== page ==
The car's navigation device veered you off the beaten track into the twilight zones of the Everglades or Weston's winding roads.
It directs you to exit off a ramp along construction-jammed Interstate 595 and the ramp is closed.
Or it sees you want to go to Palm Beach State College but sends you to Florida Atlantic University instead.
Where does that leave you? Lost in South Florida!
For some commuters, car navigation systems have become like the unwelcome back-seat driver, dictating commands that are sometimes wrong. So they turn to smartphone navigation apps, which may also trip them up.
A 2012 study released in January by auto research firm J.D. Power and Associates found that navigation system satisfaction has declined from 2011 "as owners are frustrated by the complexity of menu systems, voice control commands and inputting destinations.''
At least one auto industry spokesman thinks these navigation assistance devices — whether verbal, on-screen or built-in global positioning systems — are more helpful than annoying.
"Automakers are always working to make sure these navigation devices are as up to date as possible,'' said Wade Newton, a spokesman for the Alliance of Automobile Manufacturers, a trade industry group in Washington, D.C.
Wade said that when he misses his exit or turn, his navigation system tells him it's "recalculating," as it prepares another route for him to take. "I could still focus on the road and [it] allowed me to get to where I needed to go."
Here are some GPS travail tales from South Floridians.
Which Boca campus?
Sharon Geltner, a business analyst with the Palm Beach State College Small Business Development Center, hears it all the time.
Some visitors who use their car's navigation system to find the center frequently pull up to another campus: Florida Atlantic University.
"It's real tricky,'' Geltner says. "They end up at the FAU campus at a similarly named building and we don't want that to happen."
Geltner thinks the addition of new buildings on both campuses in recent years "drives the GPS crazy."
"It means the campuses are growing, but we want people to be able to get here."
So Geltner and her staff are proactive, making sure incoming visitors receive detailed phone or emailed directions to her school.
"Like the guys in the airport guiding the planes, that's what we are doing," added Geltner.
Going in circles on 595
Melanie Williams gave up on using her Nissan pickup truck's GPS system to get around South Florida.
"It wasn't very reliable," said Williams, who believes the culprit was a combination of bad weather and the proliferation of so many vehicle GPS devices on the road. "It kept saying 'lost satellite signal' more than it got me to places."
So the Fort Lauderdale housekeeper now uses her Android smartphone's navigation app.
Williams said the app works great for road trips to Naples and Orlando but it trips up in greater Fort Lauderdale, specifically around construction zones along Interstate 595.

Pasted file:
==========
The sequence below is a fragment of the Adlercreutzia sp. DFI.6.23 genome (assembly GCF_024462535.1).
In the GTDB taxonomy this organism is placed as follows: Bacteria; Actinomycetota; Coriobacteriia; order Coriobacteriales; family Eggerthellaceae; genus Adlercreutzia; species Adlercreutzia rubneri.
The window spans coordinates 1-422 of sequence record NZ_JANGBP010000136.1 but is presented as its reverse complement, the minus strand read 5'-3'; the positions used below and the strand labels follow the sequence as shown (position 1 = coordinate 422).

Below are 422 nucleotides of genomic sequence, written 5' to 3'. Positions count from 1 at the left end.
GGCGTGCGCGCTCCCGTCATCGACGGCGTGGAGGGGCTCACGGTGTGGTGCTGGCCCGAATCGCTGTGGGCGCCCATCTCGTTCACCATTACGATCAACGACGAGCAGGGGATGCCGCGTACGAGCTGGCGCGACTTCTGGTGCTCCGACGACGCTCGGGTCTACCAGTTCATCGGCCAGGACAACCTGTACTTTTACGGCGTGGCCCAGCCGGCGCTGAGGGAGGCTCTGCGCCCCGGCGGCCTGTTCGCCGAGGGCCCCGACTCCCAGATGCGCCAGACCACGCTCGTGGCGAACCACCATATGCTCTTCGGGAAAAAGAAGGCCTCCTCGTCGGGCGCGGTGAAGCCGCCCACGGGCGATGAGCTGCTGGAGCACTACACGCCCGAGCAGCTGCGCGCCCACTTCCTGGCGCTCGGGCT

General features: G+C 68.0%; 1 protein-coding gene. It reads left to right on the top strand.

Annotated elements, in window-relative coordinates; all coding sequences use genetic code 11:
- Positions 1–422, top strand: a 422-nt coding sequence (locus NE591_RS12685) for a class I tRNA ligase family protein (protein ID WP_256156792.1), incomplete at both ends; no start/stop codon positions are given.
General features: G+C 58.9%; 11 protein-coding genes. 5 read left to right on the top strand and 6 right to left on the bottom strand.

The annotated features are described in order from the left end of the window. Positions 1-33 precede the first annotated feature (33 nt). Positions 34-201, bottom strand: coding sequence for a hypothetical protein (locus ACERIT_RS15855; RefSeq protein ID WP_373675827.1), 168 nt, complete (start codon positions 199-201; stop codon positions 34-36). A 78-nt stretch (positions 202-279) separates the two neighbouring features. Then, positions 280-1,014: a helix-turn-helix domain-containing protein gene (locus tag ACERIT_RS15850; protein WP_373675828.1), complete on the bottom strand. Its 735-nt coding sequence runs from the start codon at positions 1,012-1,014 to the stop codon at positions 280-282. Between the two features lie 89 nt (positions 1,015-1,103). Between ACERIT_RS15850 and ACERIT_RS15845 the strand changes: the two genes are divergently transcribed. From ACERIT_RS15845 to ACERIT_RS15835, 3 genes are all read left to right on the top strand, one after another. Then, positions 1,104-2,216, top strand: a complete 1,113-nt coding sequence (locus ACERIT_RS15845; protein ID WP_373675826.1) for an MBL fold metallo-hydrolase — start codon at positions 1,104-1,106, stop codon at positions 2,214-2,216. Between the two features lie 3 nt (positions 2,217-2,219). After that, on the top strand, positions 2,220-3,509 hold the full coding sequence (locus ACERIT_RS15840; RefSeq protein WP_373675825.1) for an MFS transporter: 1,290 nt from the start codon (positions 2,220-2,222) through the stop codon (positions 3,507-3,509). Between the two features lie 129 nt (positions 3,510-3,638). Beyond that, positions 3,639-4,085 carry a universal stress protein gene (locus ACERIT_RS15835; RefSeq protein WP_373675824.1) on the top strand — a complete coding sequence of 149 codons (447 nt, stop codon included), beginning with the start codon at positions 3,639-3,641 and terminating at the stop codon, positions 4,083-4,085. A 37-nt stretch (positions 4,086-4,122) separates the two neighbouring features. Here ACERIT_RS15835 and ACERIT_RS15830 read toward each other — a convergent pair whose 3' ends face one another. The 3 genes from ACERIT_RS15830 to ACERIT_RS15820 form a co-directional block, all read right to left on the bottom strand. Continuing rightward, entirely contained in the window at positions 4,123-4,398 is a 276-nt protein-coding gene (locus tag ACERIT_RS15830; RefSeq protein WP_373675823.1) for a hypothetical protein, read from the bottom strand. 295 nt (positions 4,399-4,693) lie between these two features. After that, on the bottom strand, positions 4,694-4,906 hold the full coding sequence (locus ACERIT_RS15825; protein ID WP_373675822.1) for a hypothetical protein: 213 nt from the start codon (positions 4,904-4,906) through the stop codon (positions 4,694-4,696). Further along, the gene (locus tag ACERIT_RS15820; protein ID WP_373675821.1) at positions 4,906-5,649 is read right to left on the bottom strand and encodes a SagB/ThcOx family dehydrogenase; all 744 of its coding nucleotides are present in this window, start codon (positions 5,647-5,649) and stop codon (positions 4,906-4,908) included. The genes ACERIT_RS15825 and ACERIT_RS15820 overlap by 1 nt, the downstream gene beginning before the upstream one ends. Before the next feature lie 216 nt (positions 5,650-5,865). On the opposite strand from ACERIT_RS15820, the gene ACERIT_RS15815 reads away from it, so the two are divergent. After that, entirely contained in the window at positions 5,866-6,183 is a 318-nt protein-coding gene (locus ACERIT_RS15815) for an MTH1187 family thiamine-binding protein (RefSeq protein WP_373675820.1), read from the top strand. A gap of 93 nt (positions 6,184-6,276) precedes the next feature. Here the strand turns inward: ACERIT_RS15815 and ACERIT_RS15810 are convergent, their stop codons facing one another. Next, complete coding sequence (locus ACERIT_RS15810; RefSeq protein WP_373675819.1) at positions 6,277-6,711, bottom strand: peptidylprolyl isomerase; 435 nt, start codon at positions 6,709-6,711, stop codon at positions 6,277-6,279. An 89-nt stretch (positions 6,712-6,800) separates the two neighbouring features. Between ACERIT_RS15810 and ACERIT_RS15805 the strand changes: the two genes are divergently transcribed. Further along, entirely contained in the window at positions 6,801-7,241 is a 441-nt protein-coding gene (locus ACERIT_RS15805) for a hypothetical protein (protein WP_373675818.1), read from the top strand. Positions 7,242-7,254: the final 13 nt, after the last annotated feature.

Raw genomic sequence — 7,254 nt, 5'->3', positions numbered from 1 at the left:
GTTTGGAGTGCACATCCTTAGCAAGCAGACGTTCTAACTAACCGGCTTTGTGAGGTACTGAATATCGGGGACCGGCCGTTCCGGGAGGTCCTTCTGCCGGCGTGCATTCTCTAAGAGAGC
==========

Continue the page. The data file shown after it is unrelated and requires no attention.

"It tells me to take an exit and tells me this route will take me there and then 'sorry, GPS signal lost.' I-595 is filled with all this new construction and your GPS doesn't help you. [The app] doesn't recognize the construction."
And that has left her missing exits or having to get on and off 595 to reposition herself to catch her satellite signal.
"So I end up going in circles and using up gas,'' she said. "Sometimes, you have to follow your nose, and use your own intuition."
It's Northeast, not Nebraska
Dan Marino, a Hollywood graphic designer (not the famous former Dolphins player), has had to shush or ignore his Mazda Tribute's navigation system over the years.
Whenever he fed the system any address with a Northeast roadway, it had something else in mind. His GPS hears "NE" and thinks it's Nebraska.
"Take a right on Nebraska 122nd Street. It is idiotic!" Marino said. "You get used to it after a while. It's one of those quirky things."
Marino said he has reported the issue to his vehicle's navigation system manufacturer, to no avail. So he put his car's mapping device in the back seat literally. He now prefers Google Maps on his Apple iPhone for driving directions.
Now it's the app's turn
Pastor Luis Valladares was trying to get to The Joseph V. Conte Facility Conte Facility in Pompano Beach to visit someone earlier this year. So he entered the address on Google Maps on his Apple iPhone 5 and followed the directions in his Ford F-150.
"And since I don't know the area, I kept driving and driving and it kept taking me to smaller and smaller roads,'' recalled Valladares, a Hollywood resident who services at First Baptist Church of Cooper City.
Valladares who lives in Hollywood. "I kept seeing the houses and Wilton Manors and I thought, it's really weird that they would have a jail here, and then it said, 'You have arrived'…
"I am looking at this house in front of me and thinking, 'this is definitely not a jail.' "
When he looked at the map, it read the correct address. "Even though I was in the wrong place, the app was telling me I was in the right place."
Valladares suspected that the app interpreted NW as NE, which explained why he was in a sleepy Wilton Manors neighborhood instead of in Pompano Beach.
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Top SoFla searches
A sampling of the top-searched places for directions in South Florida in March, according to MapQuest. In no particular order, they are:
Fort Lauderdale-Hollywood International Airport
Miami International Airport
Palm Beach International Airport
Seminole Hard Rock Casino and Hotel